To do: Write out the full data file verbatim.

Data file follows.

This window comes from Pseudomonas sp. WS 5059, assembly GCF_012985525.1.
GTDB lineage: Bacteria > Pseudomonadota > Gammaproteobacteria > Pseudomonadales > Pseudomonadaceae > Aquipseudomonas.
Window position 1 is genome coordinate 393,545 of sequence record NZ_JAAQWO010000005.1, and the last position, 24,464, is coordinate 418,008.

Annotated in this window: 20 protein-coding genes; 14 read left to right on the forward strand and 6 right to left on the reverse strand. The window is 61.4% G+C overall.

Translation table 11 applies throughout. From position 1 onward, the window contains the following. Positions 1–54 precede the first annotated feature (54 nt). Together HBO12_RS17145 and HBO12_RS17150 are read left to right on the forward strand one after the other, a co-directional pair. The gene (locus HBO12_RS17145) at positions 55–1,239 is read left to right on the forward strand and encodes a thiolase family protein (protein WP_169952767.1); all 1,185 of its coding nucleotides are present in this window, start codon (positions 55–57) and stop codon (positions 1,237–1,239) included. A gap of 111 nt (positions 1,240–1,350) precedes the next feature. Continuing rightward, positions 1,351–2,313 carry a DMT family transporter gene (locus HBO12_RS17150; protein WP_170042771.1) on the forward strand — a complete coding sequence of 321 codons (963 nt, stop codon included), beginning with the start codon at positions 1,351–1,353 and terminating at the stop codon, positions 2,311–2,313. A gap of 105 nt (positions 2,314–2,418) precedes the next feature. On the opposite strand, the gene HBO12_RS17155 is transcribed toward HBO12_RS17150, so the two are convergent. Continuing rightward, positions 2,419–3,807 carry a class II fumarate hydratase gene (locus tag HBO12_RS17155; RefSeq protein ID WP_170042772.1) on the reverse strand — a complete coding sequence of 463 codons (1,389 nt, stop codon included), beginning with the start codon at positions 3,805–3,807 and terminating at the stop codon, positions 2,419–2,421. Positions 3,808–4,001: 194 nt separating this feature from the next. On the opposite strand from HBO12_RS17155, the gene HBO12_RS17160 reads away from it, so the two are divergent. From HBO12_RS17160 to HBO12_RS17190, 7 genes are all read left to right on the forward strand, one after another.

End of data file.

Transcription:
This window comes from Pseudomonas sp. WS 5059, assembly GCF_012985525.1.
GTDB lineage: Bacteria > Pseudomonadota > Gammaproteobacteria > Pseudomonadales > Pseudomonadaceae > Aquipseudomonas.
Window position 1 is genome coordinate 393,545 of sequence record NZ_JAAQWO010000005.1, and the last position, 24,464, is coordinate 418,008.

Annotated in this window: 20 protein-coding genes; 14 read left to right on the forward strand and 6 right to left on the reverse strand. The window is 61.4% G+C overall.

Translation table 11 applies throughout. From position 1 onward, the window contains the following. Positions 1–54 precede the first annotated feature (54 nt). Together HBO12_RS17145 and HBO12_RS17150 are read left to right on the forward strand one after the other, a co-directional pair. The gene (locus HBO12_RS17145) at positions 55–1,239 is read left to right on the forward strand and encodes a thiolase family protein (protein WP_169952767.1); all 1,185 of its coding nucleotides are present in this window, start codon (positions 55–57) and stop codon (positions 1,237–1,239) included. A gap of 111 nt (positions 1,240–1,350) precedes the next feature. Continuing rightward, positions 1,351–2,313 carry a DMT family transporter gene (locus HBO12_RS17150; protein WP_170042771.1) on the forward strand — a complete coding sequence of 321 codons (963 nt, stop codon included), beginning with the start codon at positions 1,351–1,353 and terminating at the stop codon, positions 2,311–2,313. A gap of 105 nt (positions 2,314–2,418) precedes the next feature. On the opposite strand, the gene HBO12_RS17155 is transcribed toward HBO12_RS17150, so the two are convergent. Continuing rightward, positions 2,419–3,807 carry a class II fumarate hydratase gene (locus tag HBO12_RS17155; RefSeq protein ID WP_170042772.1) on the reverse strand — a complete coding sequence of 463 codons (1,389 nt, stop codon included), beginning with the start codon at positions 3,805–3,807 and terminating at the stop codon, positions 2,419–2,421. Positions 3,808–4,001: 194 nt separating this feature from the next. On the opposite strand from HBO12_RS17155, the gene HBO12_RS17160 reads away from it, so the two are divergent. From HBO12_RS17160 to HBO12_RS17190, 7 genes are all read left to right on the forward strand, one after another.